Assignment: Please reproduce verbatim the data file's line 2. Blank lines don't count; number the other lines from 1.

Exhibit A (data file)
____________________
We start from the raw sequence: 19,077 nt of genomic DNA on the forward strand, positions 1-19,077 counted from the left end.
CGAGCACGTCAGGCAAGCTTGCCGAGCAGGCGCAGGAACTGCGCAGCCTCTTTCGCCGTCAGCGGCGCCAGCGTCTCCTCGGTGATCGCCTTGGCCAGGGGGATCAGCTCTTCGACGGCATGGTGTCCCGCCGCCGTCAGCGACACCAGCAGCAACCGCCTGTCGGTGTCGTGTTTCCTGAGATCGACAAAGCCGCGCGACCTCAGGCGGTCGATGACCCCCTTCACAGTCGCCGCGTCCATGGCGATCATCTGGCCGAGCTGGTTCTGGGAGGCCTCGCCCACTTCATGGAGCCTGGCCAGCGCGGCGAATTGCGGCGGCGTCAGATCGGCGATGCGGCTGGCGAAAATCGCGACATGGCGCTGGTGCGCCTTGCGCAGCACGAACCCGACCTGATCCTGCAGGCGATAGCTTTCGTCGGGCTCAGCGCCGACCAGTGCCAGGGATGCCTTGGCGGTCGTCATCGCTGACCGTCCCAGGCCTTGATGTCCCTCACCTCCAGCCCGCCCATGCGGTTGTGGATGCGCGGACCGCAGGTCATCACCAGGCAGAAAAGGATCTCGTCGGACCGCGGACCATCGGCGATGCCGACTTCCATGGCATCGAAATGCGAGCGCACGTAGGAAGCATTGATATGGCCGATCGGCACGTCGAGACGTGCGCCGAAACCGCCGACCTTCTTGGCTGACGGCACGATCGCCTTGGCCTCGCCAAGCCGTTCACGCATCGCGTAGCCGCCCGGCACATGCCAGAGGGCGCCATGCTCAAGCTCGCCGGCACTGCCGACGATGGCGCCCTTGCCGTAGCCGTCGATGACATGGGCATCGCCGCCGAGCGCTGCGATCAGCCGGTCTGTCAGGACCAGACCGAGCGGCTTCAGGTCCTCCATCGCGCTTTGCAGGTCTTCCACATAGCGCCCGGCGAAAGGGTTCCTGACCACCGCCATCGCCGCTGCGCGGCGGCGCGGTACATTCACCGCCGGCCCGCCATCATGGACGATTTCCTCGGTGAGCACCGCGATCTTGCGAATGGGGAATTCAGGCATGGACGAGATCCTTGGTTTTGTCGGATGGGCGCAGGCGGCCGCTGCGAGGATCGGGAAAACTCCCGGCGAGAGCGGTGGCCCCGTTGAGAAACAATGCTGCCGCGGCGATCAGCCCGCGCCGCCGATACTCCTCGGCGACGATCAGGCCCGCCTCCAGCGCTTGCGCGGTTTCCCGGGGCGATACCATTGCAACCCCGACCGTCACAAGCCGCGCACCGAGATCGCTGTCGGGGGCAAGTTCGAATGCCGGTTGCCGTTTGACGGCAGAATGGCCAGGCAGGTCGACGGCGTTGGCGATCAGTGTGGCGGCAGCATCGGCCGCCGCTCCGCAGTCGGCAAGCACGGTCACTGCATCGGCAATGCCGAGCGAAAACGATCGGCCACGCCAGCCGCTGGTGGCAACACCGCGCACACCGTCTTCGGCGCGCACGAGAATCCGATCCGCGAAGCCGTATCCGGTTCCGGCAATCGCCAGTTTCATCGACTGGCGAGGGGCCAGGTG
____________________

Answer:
CGAGCACGTCAGGCAAGCTTGCCGAGCAGGCGCAGGAACTGCGCAGCCTCTTTCGCCGTCAGCGGCGCCAGCGTCTCCTCGGTGATCGCCTTGGCCAGGGGGATCAGCTCTTCGACGGCATGGTGTCCCGCCGCCGTCAGCGACACCAGCAGCAACCGCCTGTCGGTGTCGTGTTTCCTGAGATCGACAAAGCCGCGCGACCTCAGGCGGTCGATGACCCCCTTCACAGTCGCCGCGTCCATGGCGATCATCTGGCCGAGCTGGTTCTGGGAGGCCTCGCCCACTTCATGGAGCCTGGCCAGCGCGGCGAATTGCGGCGGCGTCAGATCGGCGATGCGGCTGGCGAAAATCGCGACATGGCGCTGGTGCGCCTTGCGCAGCACGAACCCGACCTGATCCTGCAGGCGATAGCTTTCGTCGGGCTCAGCGCCGACCAGTGCCAGGGATGCCTTGGCGGTCGTCATCGCTGACCGTCCCAGGCCTTGATGTCCCTCACCTCCAGCCCGCCCATGCGGTTGTGGATGCGCGGACCGCAGGTCATCACCAGGCAGAAAAGGATCTCGTCGGACCGCGGACCATCGGCGATGCCGACTTCCATGGCATCGAAATGCGAGCGCACGTAGGAAGCATTGATATGGCCGATCGGCACGTCGAGACGTGCGCCGAAACCGCCGACCTTCTTGGCTGACGGCACGATCGCCTTGGCCTCGCCAAGCCGTTCACGCATCGCGTAGCCGCCCGGCACATGCCAGAGGGCGCCATGCTCAAGCTCGCCGGCACTGCCGACGATGGCGCCCTTGCCGTAGCCGTCGATGACATGGGCATCGCCGCCGAGCGCTGCGATCAGCCGGTCTGTCAGGACCAGACCGAGCGGCTTCAGGTCCTCCATCGCGCTTTGCAGGTCTTCCACATAGCGCCCGGCGAAAGGGTTCCTGACCACCGCCATCGCCGCTGCGCGGCGGCGCGGTACATTCACCGCCGGCCCGCCATCATGGACGATTTCCTCGGTGAGCACCGCGATCTTGCGAATGGGGAATTCAGGCATGGACGAGATCCTTGGTTTTGTCGGATGGGCGCAGGCGGCCGCTGCGAGGATCGGGAAAACTCCCGGCGAGAGCGGTGGCCCCGTTGAGAAACAATGCTGCCGCGGCGATCAGCCCGCGCCGCCGATACTCCTCGGCGACGATCAGGCCCGCCTCCAGCGCTTGCGCGGTTTCCCGGGGCGATACCATTGCAACCCCGACCGTCACAAGCCGCGCACCGAGATCGCTGTCGGGGGCAAGTTCGAATGCCGGTTGCCGTTTGACGGCAGAATGGCCAGGCAGGTCGACGGCGTTGGCGATCAGTGTGGCGGCAGCATCGGCCGCCGCTCCGCAGTCGGCAAGCACGGTCACTGCATCGGCAATGCCGAGCGAAAACGATCGGCCACGCCAGCCGCTGGTGGCAACACCGCGCACACCGTCTTCGGCGCGCACGAGAATCCGATCCGCGAAGCCGTATCCGGTTCCGGCAATCGCCAGTTTCATCGACTGGCGAGGGGCCAGGTG